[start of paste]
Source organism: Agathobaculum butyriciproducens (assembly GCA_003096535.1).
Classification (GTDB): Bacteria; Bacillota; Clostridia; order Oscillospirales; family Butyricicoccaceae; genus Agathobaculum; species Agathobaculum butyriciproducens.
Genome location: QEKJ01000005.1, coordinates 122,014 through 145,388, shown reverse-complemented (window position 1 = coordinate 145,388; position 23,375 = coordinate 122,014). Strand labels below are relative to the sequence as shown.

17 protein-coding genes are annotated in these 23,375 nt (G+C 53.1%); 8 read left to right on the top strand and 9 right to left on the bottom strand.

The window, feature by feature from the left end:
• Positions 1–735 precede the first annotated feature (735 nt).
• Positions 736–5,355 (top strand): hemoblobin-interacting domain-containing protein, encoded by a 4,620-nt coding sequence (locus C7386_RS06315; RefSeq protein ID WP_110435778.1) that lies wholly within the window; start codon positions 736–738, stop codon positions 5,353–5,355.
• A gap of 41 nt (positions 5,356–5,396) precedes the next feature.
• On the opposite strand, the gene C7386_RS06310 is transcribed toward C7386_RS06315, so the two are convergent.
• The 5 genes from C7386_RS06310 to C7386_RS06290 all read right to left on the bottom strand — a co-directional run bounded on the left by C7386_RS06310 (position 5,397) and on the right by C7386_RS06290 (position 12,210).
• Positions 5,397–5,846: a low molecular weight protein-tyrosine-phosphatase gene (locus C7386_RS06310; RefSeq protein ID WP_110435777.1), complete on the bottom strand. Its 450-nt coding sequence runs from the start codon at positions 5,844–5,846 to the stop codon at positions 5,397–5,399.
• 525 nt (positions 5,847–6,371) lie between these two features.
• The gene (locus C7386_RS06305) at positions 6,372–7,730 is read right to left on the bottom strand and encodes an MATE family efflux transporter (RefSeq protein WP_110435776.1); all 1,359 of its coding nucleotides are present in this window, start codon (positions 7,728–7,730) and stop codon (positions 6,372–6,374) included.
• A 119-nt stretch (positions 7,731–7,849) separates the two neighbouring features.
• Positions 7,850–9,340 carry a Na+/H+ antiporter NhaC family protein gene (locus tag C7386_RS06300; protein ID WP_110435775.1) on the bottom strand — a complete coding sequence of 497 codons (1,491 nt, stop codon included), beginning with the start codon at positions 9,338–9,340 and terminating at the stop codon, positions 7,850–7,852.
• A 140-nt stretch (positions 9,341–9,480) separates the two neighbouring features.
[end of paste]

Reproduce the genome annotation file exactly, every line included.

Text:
Source organism: Agathobaculum butyriciproducens (assembly GCA_003096535.1).
Classification (GTDB): Bacteria; Bacillota; Clostridia; order Oscillospirales; family Butyricicoccaceae; genus Agathobaculum; species Agathobaculum butyriciproducens.
Genome location: QEKJ01000005.1, coordinates 122,014 through 145,388, shown reverse-complemented (window position 1 = coordinate 145,388; position 23,375 = coordinate 122,014). Strand labels below are relative to the sequence as shown.

17 protein-coding genes are annotated in these 23,375 nt (G+C 53.1%); 8 read left to right on the top strand and 9 right to left on the bottom strand.

The window, feature by feature from the left end:
• Positions 1–735 precede the first annotated feature (735 nt).
• Positions 736–5,355 (top strand): hemoblobin-interacting domain-containing protein, encoded by a 4,620-nt coding sequence (locus C7386_RS06315; RefSeq protein ID WP_110435778.1) that lies wholly within the window; start codon positions 736–738, stop codon positions 5,353–5,355.
• A gap of 41 nt (positions 5,356–5,396) precedes the next feature.
• On the opposite strand, the gene C7386_RS06310 is transcribed toward C7386_RS06315, so the two are convergent.
• The 5 genes from C7386_RS06310 to C7386_RS06290 all read right to left on the bottom strand — a co-directional run bounded on the left by C7386_RS06310 (position 5,397) and on the right by C7386_RS06290 (position 12,210).
• Positions 5,397–5,846: a low molecular weight protein-tyrosine-phosphatase gene (locus C7386_RS06310; RefSeq protein ID WP_110435777.1), complete on the bottom strand. Its 450-nt coding sequence runs from the start codon at positions 5,844–5,846 to the stop codon at positions 5,397–5,399.
• 525 nt (positions 5,847–6,371) lie between these two features.
• The gene (locus C7386_RS06305) at positions 6,372–7,730 is read right to left on the bottom strand and encodes an MATE family efflux transporter (RefSeq protein WP_110435776.1); all 1,359 of its coding nucleotides are present in this window, start codon (positions 7,728–7,730) and stop codon (positions 6,372–6,374) included.
• A 119-nt stretch (positions 7,731–7,849) separates the two neighbouring features.
• Positions 7,850–9,340 carry a Na+/H+ antiporter NhaC family protein gene (locus tag C7386_RS06300; protein ID WP_110435775.1) on the bottom strand — a complete coding sequence of 497 codons (1,491 nt, stop codon included), beginning with the start codon at positions 9,338–9,340 and terminating at the stop codon, positions 7,850–7,852.
• A 140-nt stretch (positions 9,341–9,480) separates the two neighbouring features.